Notes on a LAMP5 setup on Debian 6.0 (Squeeze)

  1. MySQL
    1. Installation
    2. Configuration
  2. Apache
    1. FastCGI
    2. Global configuration
    3. Virtual host configuration
    4. Limits
  3. PHP
    1. Installation
    2. Configuration
    3. Module or FastCGI ?
  4. Testing

This is a documentation with notes and hints retrieved from the experience of Bearstech while hosting different applications on various infrastructures, from a simple shared hosting server to a 10-server cluster. We tried to keep the most common and interesting bits that should help in every situation.

By LAMP5 we mean the use of PHP 5.x and MySQL 5.x technologies. Most importantly, we only focus on Debian GNU/Linux 6.0 (Squeeze) packages. Namely:

  • MySQL 5.1.49
  • PHP 5.3.3
  • Apache 2.2.16


  • Notify that php_* Apache directives can't be used with the FastCGI model
  • Add suExec sample



# aptitude install mysql-client-5.1 mysql-server-5.1
# mysqladmin password <gory password here>
# cat >~/.my.cnf
user = root
pass = <gory password here>
# chmod 600 ~/.my.cnf

Depending on you 'APT Priority', you might be prompted for a MySQL root password : in this case, skip the mysqladmin password command. If you run the latter command, keep in mind that the password could be seen :

  • via the ps command for a very short time, but there is no interactive version of mysqladmin password
  • in the shell history (~/.bash_history unless you run unset HISTFILE before logging out, but don't bother)

Storing the MySQL root password as clear text for root-only on the server itself is not a security weakness, or at least far from the most worrying one. If your server is compromised at the root level, then your ~/.my.cnf is not even necessary for an attacker to own all your MySQL databases. And it is quite easy to retrieve all database credentials from the web application configuration files (ie. from non privileged accounts).

Based on Bearstech's experience, it is more secure to generate and keep the MySQL root password on the server; rather than storing it in non-safe tools (wiki over plain HTTP, emails, shared spreadsheets, etc). We simply tell the user : "Please login with SSH, run 'mysql' and you're in.". Most of the time the user is not aware of the actual value of the password, and the security level boils down to the one of SSH (which would use keys, of course). Not mentionning that most automation jobs (backups, etc) become trivial, and any authorized adminsys not losing any time looking up for scattered passwords.


Most default values are very sane in Debian's /etc/mysql/my.cnf. As for various caches sizing, keep the default for a start unless you really know what you are doing. You will have more insight about the proper tuning when your application has run for a while (a famous tool is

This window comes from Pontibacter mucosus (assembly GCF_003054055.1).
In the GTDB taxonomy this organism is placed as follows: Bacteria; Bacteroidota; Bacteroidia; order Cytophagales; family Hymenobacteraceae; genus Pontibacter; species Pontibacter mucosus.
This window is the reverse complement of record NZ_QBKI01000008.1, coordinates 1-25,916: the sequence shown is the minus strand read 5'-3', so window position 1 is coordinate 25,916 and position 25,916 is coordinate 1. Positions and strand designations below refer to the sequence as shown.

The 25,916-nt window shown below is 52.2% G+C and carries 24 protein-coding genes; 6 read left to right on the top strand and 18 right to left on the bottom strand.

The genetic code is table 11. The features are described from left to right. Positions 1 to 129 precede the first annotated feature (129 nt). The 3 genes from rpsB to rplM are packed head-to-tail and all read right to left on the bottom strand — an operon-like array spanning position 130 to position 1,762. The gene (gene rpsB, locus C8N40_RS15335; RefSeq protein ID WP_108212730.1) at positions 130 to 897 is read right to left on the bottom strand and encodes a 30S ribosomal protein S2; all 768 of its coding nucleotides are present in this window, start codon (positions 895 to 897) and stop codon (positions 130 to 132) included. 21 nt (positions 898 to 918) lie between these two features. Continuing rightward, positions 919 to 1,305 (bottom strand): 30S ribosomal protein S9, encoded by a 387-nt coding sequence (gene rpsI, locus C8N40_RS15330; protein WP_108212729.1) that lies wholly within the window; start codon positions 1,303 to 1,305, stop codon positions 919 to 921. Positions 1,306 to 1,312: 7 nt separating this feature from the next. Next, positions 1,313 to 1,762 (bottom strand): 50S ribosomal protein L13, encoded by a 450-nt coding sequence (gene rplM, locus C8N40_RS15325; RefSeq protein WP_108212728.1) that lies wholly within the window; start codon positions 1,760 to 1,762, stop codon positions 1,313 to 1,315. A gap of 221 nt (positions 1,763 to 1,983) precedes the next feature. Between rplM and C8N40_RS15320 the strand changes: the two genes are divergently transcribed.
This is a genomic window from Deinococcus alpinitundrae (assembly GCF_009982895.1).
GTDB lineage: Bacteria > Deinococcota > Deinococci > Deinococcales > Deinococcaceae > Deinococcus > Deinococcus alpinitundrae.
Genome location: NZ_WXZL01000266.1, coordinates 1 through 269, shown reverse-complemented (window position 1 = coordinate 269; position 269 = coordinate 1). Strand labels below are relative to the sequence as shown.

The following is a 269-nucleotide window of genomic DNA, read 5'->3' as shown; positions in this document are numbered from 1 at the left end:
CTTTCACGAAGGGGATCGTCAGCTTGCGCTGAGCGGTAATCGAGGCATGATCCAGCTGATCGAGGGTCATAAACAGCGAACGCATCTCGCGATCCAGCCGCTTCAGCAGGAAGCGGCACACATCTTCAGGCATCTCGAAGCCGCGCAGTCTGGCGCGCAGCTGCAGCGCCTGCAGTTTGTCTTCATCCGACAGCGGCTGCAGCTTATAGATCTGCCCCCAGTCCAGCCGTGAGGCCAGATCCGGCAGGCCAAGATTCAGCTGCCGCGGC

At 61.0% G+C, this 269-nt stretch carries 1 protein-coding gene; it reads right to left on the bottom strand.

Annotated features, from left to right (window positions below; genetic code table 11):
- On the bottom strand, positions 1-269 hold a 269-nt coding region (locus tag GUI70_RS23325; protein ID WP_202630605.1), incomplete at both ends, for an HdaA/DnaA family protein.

A few useful hints:

  • max_connections: PHP is spooling MySQL connections per database and process. If you have 5 applications with their own database and at most 20 PHP processes, the MySQL server should be able to handle up to 100 concurrent connections (which is the default). If you hit this limit, application's mysql_connect() calls should raise a proper error, watch your logs.
  • table_cache: have it roughly equal to the total number of tables across all your databases.
  • query_cache_limit, query_cache_size: although this cache is the simplest and most efficient optimisation, refrain from setting big numbers right away. This cache is filled with lots of small requests in most cases, and 16MB might be far enough. Wait for some production time and check the cache hit statistics with show status like 'qcache%'.

You will want to activate the "slow query log" though, especially on production servers. It helps to catch queries that were not properly indexed or that may be the most expensive:

log_slow_queries   = /var/log/mysql/mysql-slow.log
long_query_time    = 2

And if you don't need MySQL replication, turn off the binlogs (it's on by default). That will spare you some disk space and I/O operations. Simply comment out the binlog related directives.

#log_bin           = /var/log/mysql/mysql-bin.log
#expire_logs_days  = 5

Don't forget to restart your MySQL server to take those settings into account.


Here we install Apache in its "worker" (aka threaded) implementation, and a FastCGI backend module. We don't document the traditionnal way of using the "prefork" Apache model with the PHP module (see DebianLamp#ModuleorFastCGI).